How did you obtain rights to buy and use farmland from your local agricultural committee? What city did you do this in?

Finding land, working a small plot or anything else countryside related
ConnorCM371
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How did you obtain rights to buy and use farmland from your local agricultural committee? What city did you do this in?

Post by ConnorCM371 »

I am a wannabe small farmer that is hoping to purchase farmland in Japan and was wondering a few things I'd need to know before looking at where to buy:

1) How does a foreigner with no visa convince the agricultural committee to let them use land attached to their house or rent land? What was the process you had to go through?

2) If you managed to get permissions, what city is it that let you buy/rent the land?

Thank you all for your help and guidance!

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Zasso Nouka
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How did you obtain rights to buy and use farmland from your local agricultural committee? What city did you do this in?

Post by Zasso Nouka »

Firstly welcome to the forum and thank you for signing up.

You are going to need to sort out your visa first, you can buy a house and land as a resident in another country but you won't be able to work here without the correct visa or live here permanently.

Once you've sorted that out you can then move on to acquiring land. To buy registered farmland you need to be registered as a farmer, that can be as easy as renting 1500 tsubo (size may vary in different areas) which qualifies you as a farmer and enables you to register then buy agricultural land or it can be nearly impossible if an area is not interested in attracting newcomers. You could also buy "Sanrin" (mountain and forest land) and use that as farmland, anyone can buy sanrin, you don't need to be a registered farmer. I personally prefer sanrin to registered farmland as I don't have to get involved in any of the agricultural bureaucracy and am free to do whatever we want.

Different cities/municipalities have different conditions/attitudes, some will welcome newcomers with open arms and assist you settling into the area and may offer grants, others will not give any help at all and may even throw up barriers. The only way to tell is by contacting the agricultural departments in areas you are interested in and sounding them out. That's what we did and discovered which cities in our area were friendly and which areas to cross off the list. Unfortunately all the friendly/helpful staff at our local agricultural department have now been moved to different municipal departments and the current lot are all inexperienced youngsters who don't seem to know what they are doing. This is a common practice in the Japanese civil service, people stay in each department for about 3 years and then get moved on to something completely different, that doesn't seem to make sense.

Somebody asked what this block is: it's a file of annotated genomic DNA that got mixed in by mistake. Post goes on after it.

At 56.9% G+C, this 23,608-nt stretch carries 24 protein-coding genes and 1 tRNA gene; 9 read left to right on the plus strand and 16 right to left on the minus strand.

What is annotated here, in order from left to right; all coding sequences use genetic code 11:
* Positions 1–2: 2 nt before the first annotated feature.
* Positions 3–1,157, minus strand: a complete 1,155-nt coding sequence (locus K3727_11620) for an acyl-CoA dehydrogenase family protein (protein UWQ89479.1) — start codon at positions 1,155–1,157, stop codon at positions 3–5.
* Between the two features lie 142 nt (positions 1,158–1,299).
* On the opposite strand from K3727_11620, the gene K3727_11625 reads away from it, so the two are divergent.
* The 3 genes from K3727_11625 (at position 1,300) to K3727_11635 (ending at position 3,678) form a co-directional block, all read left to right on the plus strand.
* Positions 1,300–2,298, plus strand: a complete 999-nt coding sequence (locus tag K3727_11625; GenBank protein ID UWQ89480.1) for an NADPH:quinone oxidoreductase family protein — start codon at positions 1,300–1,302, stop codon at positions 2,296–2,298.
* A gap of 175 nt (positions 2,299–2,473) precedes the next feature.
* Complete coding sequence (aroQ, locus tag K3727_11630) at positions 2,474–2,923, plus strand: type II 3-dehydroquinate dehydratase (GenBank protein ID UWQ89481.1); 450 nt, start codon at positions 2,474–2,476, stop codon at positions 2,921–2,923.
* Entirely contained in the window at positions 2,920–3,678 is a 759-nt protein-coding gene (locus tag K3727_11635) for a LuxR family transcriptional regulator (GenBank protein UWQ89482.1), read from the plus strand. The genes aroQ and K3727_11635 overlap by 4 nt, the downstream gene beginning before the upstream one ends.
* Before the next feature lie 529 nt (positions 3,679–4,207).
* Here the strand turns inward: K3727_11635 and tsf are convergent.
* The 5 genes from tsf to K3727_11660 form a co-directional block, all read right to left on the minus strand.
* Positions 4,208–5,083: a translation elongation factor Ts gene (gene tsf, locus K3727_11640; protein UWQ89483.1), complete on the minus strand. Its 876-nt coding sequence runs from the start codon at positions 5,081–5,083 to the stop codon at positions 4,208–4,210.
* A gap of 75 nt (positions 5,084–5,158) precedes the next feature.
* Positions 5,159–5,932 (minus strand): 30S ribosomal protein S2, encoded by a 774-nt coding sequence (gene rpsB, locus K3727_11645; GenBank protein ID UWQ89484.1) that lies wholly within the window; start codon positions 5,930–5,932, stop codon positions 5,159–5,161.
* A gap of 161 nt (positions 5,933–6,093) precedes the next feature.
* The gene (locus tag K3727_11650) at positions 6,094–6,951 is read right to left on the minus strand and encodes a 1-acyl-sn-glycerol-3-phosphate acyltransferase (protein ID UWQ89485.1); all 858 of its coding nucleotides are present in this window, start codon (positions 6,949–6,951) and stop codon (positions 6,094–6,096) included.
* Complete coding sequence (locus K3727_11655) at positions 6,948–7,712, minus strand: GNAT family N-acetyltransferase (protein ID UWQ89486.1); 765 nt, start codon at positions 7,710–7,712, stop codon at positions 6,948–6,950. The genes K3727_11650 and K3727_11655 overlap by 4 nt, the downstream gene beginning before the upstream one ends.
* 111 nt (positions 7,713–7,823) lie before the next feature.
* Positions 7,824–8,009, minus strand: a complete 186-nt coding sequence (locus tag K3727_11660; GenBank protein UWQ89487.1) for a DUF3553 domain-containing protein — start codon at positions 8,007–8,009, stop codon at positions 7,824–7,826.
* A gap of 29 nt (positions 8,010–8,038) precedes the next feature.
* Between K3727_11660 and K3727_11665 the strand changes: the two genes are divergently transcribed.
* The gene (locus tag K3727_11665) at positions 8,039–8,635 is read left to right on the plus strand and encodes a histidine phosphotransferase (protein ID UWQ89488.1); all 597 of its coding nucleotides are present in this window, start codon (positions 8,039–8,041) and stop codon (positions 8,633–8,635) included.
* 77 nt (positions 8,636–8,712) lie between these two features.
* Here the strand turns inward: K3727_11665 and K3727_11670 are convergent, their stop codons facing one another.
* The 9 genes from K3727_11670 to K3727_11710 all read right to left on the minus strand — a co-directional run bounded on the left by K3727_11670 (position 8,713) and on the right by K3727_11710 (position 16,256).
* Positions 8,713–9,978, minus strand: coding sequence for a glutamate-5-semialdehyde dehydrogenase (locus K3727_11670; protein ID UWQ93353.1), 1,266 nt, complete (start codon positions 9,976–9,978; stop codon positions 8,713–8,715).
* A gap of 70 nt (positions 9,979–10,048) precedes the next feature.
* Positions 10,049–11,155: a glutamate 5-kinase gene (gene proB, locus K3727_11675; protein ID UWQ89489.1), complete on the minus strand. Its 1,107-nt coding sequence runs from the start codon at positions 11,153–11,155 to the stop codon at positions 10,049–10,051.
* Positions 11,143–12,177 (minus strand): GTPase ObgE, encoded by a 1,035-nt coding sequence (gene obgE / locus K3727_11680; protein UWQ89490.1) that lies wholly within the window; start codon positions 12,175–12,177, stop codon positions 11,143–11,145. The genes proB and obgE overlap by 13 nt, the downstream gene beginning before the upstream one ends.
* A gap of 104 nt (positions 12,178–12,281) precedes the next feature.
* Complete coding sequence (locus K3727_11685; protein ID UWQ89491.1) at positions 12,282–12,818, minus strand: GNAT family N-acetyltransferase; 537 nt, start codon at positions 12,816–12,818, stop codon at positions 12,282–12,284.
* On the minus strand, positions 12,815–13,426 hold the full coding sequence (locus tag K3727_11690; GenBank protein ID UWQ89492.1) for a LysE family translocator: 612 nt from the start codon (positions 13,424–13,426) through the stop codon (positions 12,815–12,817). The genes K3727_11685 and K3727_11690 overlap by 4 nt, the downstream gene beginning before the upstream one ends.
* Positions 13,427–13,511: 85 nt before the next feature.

ConnorCM371
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How did you obtain rights to buy and use farmland from your local agricultural committee? What city did you do this in?

Post by ConnorCM371 »

Hello, thank you for the welcome and very informative reply!

I'm curious what type of visa you had when you got started...did you just work a regular job for 5 years until you could apply for citizenship? Or do you do different work part time to keep a work visa and farm as a side job? I know marriage is a common option too, but I'm choosing not to count on that for concrete plans.

Thank you again for your advice!

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How did you obtain rights to buy and use farmland from your local agricultural committee? What city did you do this in?

Post by Zasso Nouka »

No worries, you're welcome.

I came in on a spouse visa, it's a pretty easygoing visa in terms of what work you are allowed to do. We started looking for land as soon as we arrived and rented a plot of land to learn farming on whilst finding and buying our current location.

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How did you obtain rights to buy and use farmland from your local agricultural committee? What city did you do this in?

Post by donguri »

Residency (via various types of residence permission commonly referred to as visa) and citizenship are completely different things. Even if you are here for 5 years on some sort of working visa, it won't mean you will be accepted for permanent residency and it certainly won't translate to citizenship. The Japanese government is making some steps to make long-term residency easier, but that seems to largely apply to people doing work in high end professional fields, not small time farmers.

Sorry if it sounds negative, I don't mean it that way, just trying to give you some brief but straight info.